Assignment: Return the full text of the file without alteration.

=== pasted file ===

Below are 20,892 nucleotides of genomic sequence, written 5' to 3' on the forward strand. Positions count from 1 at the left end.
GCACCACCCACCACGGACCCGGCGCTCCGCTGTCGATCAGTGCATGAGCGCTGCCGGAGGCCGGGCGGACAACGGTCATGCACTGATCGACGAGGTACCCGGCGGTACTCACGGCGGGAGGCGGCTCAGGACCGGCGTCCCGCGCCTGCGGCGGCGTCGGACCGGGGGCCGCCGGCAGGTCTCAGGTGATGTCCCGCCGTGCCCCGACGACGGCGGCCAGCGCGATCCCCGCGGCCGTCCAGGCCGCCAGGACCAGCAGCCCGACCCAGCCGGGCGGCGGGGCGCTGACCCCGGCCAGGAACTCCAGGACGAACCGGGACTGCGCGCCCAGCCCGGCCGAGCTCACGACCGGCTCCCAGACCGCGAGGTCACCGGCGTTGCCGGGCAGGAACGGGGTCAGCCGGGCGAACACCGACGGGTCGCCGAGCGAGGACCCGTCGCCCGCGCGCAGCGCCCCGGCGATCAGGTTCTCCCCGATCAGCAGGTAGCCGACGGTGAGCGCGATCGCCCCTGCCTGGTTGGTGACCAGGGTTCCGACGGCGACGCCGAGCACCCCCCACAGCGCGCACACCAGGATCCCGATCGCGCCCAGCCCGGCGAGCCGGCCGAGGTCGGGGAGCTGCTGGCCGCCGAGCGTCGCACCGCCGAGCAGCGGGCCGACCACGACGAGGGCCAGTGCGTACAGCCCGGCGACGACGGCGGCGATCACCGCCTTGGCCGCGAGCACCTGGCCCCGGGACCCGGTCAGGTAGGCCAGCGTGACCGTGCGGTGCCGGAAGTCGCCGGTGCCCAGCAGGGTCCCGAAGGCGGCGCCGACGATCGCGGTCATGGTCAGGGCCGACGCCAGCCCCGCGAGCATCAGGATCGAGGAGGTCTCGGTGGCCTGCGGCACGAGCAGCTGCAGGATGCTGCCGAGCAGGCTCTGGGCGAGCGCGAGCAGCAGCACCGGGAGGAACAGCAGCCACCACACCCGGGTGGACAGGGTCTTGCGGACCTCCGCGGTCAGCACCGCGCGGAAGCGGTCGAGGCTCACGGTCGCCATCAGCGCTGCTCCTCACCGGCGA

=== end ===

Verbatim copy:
Below are 20,892 nucleotides of genomic sequence, written 5' to 3' on the forward strand. Positions count from 1 at the left end.
GCACCACCCACCACGGACCCGGCGCTCCGCTGTCGATCAGTGCATGAGCGCTGCCGGAGGCCGGGCGGACAACGGTCATGCACTGATCGACGAGGTACCCGGCGGTACTCACGGCGGGAGGCGGCTCAGGACCGGCGTCCCGCGCCTGCGGCGGCGTCGGACCGGGGGCCGCCGGCAGGTCTCAGGTGATGTCCCGCCGTGCCCCGACGACGGCGGCCAGCGCGATCCCCGCGGCCGTCCAGGCCGCCAGGACCAGCAGCCCGACCCAGCCGGGCGGCGGGGCGCTGACCCCGGCCAGGAACTCCAGGACGAACCGGGACTGCGCGCCCAGCCCGGCCGAGCTCACGACCGGCTCCCAGACCGCGAGGTCACCGGCGTTGCCGGGCAGGAACGGGGTCAGCCGGGCGAACACCGACGGGTCGCCGAGCGAGGACCCGTCGCCCGCGCGCAGCGCCCCGGCGATCAGGTTCTCCCCGATCAGCAGGTAGCCGACGGTGAGCGCGATCGCCCCTGCCTGGTTGGTGACCAGGGTTCCGACGGCGACGCCGAGCACCCCCCACAGCGCGCACACCAGGATCCCGATCGCGCCCAGCCCGGCGAGCCGGCCGAGGTCGGGGAGCTGCTGGCCGCCGAGCGTCGCACCGCCGAGCAGCGGGCCGACCACGACGAGGGCCAGTGCGTACAGCCCGGCGACGACGGCGGCGATCACCGCCTTGGCCGCGAGCACCTGGCCCCGGGACCCGGTCAGGTAGGCCAGCGTGACCGTGCGGTGCCGGAAGTCGCCGGTGCCCAGCAGGGTCCCGAAGGCGGCGCCGACGATCGCGGTCATGGTCAGGGCCGACGCCAGCCCCGCGAGCATCAGGATCGAGGAGGTCTCGGTGGCCTGCGGCACGAGCAGCTGCAGGATGCTGCCGAGCAGGCTCTGGGCGAGCGCGAGCAGCAGCACCGGGAGGAACAGCAGCCACCACACCCGGGTGGACAGGGTCTTGCGGACCTCCGCGGTCAGCACCGCGCGGAAGCGGTCGAGGCTCACGGTCGCCATCAGCGCTGCTCCTCACCGGCGA